Display Your Dashboard on a Large Screen

Sharing your key metrics with other people in your organisation is a key stage in the journey towards becoming data-driven. A highly effective way to achieve this is to use TV dashboard software like ours to display a selection of key data on a TV screen or monitor in a prominent area in their workplace.


The benefits these companies see from using TV dashboards are profound. Aside from being able to monitor abnormal events and trends, a simple dashboard with some carefully selected metrics can impact an organisation’s culture, inspiring data-centric conversations (and more importantly, action) like nothing else.

The following guide will explain our recommended approach for getting your dashboard(s) running on a screen.


With the right equipment and an hour or so of your time, getting your dashboard on to your office wall is relatively straightforward. In a nutshell, our recommended setup involves getting the following in place:

  • One or more screens to display your dashboard(s) on
  • A device that can display a web browser on a screen
  • A wireless internet connection, accessible from where you plan to position your screen(s)

With these ingredients in place, the next step is to connect them all together and load your dashboard from within your device’s web browser.

Selecting a screen

There are no firm requirements for choosing a screen, other than ensuring it is HD (i.e can display in 1080p) and that it has the necessary ports to display the output from the device you select. In our recommended setup you will require an HDMI port. HD TVs work well, as do redundant PC monitors.

You may also want to check what options you have for mounting your screen if you wish to show you dashboard on a wall. Be sure to source the necessary mountings or brackets for securing it to a wall, or purchase a stand before you plan to mount your screen.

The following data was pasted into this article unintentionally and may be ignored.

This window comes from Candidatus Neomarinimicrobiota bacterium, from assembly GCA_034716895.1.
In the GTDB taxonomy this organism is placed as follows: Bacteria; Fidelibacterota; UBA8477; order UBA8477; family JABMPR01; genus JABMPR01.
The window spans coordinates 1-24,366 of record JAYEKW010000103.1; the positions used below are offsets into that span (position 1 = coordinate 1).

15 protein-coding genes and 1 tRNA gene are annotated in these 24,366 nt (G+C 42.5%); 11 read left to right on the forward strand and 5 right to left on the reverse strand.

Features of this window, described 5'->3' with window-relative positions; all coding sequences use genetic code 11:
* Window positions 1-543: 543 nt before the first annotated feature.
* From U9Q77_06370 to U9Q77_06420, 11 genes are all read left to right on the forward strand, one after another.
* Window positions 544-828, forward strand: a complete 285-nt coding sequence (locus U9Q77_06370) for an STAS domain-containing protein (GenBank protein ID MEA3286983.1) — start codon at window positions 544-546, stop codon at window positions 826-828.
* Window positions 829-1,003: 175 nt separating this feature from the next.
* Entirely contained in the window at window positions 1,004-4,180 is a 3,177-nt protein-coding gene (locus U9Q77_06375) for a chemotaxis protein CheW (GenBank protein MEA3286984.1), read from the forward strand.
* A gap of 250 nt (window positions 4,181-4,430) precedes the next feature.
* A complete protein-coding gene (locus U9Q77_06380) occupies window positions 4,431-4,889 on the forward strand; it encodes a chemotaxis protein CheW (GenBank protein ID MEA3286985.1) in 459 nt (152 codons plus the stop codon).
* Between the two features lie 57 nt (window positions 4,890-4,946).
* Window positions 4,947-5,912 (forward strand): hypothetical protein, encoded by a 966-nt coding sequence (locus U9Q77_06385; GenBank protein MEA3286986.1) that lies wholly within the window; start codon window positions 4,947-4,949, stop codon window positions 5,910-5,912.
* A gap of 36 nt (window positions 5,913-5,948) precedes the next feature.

Tip: If you’re looking for help with mounting your screen, consider hiring someone for a few hours through TaskRabbit.

Our recommended device

We recommend the ASUS Chromebit for displaying your dashboards on a TV. Chromebits plug directly into an HDMI port on your TV and are relatively inexpensive, optimised for running the most up-to-date version of Google’s Chrome browser, can run in ‘full screen’ mode, can be used in portrait or landscape, and importantly, they’re able to run continuously in the background.


Since it’s a Chrome OS device, it’s also compatible with our Chrome app for Chrome OS. Using this you’ll be able to quickly get your dashboard up and running you will not need to reload your dashboard or turn your device on or off - your dashboard will simply be there.

If you don’t have a Chromebit you can of course use a different device, but it must have:

  • A modern browser installed e.g. Chrome or Firefox updated to latest version (IE9 and below and stock Android browsers are not supported)
  • At least 512MB of memory
  • Support for full screen mode
  • HDMI output or proper cable for your screen
  • The ability to connect to a wireless network

A great alternative to the Chromebit is the ASUS Chromebox.


Chromeboxes are small but capable computers that also run Google’s Chrome OS - a lightweight but flexible operating system.